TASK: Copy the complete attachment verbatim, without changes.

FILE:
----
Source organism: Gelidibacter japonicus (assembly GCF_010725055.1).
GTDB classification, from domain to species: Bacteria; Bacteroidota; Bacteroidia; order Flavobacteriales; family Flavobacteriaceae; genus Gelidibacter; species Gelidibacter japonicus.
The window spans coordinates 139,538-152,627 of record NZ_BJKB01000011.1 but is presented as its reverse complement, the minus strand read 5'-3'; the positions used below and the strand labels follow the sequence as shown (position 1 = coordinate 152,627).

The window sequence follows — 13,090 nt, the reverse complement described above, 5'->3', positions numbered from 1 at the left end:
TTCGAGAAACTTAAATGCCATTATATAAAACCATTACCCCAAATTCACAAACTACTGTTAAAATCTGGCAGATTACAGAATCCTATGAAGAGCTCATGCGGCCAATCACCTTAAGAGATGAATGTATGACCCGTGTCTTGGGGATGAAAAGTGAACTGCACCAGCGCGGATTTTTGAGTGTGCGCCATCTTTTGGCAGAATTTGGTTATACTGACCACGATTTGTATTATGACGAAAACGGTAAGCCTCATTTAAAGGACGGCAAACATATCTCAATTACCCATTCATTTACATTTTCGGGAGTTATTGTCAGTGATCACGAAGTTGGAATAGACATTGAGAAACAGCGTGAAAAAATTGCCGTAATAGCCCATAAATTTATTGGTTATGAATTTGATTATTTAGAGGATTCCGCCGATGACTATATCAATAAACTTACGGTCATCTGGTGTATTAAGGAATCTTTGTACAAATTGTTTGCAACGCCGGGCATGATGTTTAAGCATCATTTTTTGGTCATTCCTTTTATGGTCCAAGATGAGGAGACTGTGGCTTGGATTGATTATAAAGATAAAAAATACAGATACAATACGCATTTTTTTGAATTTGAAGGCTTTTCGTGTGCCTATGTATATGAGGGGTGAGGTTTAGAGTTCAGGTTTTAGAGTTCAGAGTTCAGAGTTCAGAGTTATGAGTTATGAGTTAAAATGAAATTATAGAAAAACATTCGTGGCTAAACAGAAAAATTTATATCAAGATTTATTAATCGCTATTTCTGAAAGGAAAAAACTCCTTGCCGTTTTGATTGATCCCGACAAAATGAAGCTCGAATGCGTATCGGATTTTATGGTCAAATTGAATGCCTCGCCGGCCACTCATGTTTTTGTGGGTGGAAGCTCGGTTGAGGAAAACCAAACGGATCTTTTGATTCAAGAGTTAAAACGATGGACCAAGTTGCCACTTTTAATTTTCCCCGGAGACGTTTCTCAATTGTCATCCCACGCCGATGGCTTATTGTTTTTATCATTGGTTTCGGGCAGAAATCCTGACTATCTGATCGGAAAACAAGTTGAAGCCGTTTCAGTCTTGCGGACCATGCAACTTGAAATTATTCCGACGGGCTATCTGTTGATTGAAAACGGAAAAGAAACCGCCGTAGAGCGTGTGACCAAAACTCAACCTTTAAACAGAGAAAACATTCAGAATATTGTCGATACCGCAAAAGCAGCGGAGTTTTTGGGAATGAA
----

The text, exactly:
Source organism: Gelidibacter japonicus (assembly GCF_010725055.1).
GTDB classification, from domain to species: Bacteria; Bacteroidota; Bacteroidia; order Flavobacteriales; family Flavobacteriaceae; genus Gelidibacter; species Gelidibacter japonicus.
The window spans coordinates 139,538-152,627 of record NZ_BJKB01000011.1 but is presented as its reverse complement, the minus strand read 5'-3'; the positions used below and the strand labels follow the sequence as shown (position 1 = coordinate 152,627).

The window sequence follows — 13,090 nt, the reverse complement described above, 5'->3', positions numbered from 1 at the left end:
TTCGAGAAACTTAAATGCCATTATATAAAACCATTACCCCAAATTCACAAACTACTGTTAAAATCTGGCAGATTACAGAATCCTATGAAGAGCTCATGCGGCCAATCACCTTAAGAGATGAATGTATGACCCGTGTCTTGGGGATGAAAAGTGAACTGCACCAGCGCGGATTTTTGAGTGTGCGCCATCTTTTGGCAGAATTTGGTTATACTGACCACGATTTGTATTATGACGAAAACGGTAAGCCTCATTTAAAGGACGGCAAACATATCTCAATTACCCATTCATTTACATTTTCGGGAGTTATTGTCAGTGATCACGAAGTTGGAATAGACATTGAGAAACAGCGTGAAAAAATTGCCGTAATAGCCCATAAATTTATTGGTTATGAATTTGATTATTTAGAGGATTCCGCCGATGACTATATCAATAAACTTACGGTCATCTGGTGTATTAAGGAATCTTTGTACAAATTGTTTGCAACGCCGGGCATGATGTTTAAGCATCATTTTTTGGTCATTCCTTTTATGGTCCAAGATGAGGAGACTGTGGCTTGGATTGATTATAAAGATAAAAAATACAGATACAATACGCATTTTTTTGAATTTGAAGGCTTTTCGTGTGCCTATGTATATGAGGGGTGAGGTTTAGAGTTCAGGTTTTAGAGTTCAGAGTTCAGAGTTCAGAGTTATGAGTTATGAGTTAAAATGAAATTATAGAAAAACATTCGTGGCTAAACAGAAAAATTTATATCAAGATTTATTAATCGCTATTTCTGAAAGGAAAAAACTCCTTGCCGTTTTGATTGATCCCGACAAAATGAAGCTCGAATGCGTATCGGATTTTATGGTCAAATTGAATGCCTCGCCGGCCACTCATGTTTTTGTGGGTGGAAGCTCGGTTGAGGAAAACCAAACGGATCTTTTGATTCAAGAGTTAAAACGATGGACCAAGTTGCCACTTTTAATTTTCCCCGGAGACGTTTCTCAATTGTCATCCCACGCCGATGGCTTATTGTTTTTATCATTGGTTTCGGGCAGAAATCCTGACTATCTGATCGGAAAACAAGTTGAAGCCGTTTCAGTCTTGCGGACCATGCAACTTGAAATTATTCCGACGGGCTATCTGTTGATTGAAAACGGAAAAGAAACCGCCGTAGAGCGTGTGACCAAAACTCAACCTTTAAACAGAGAAAACATTCAGAATATTGTCGATACCGCAAAAGCAGCGGAGTTTTTGGGAATGAA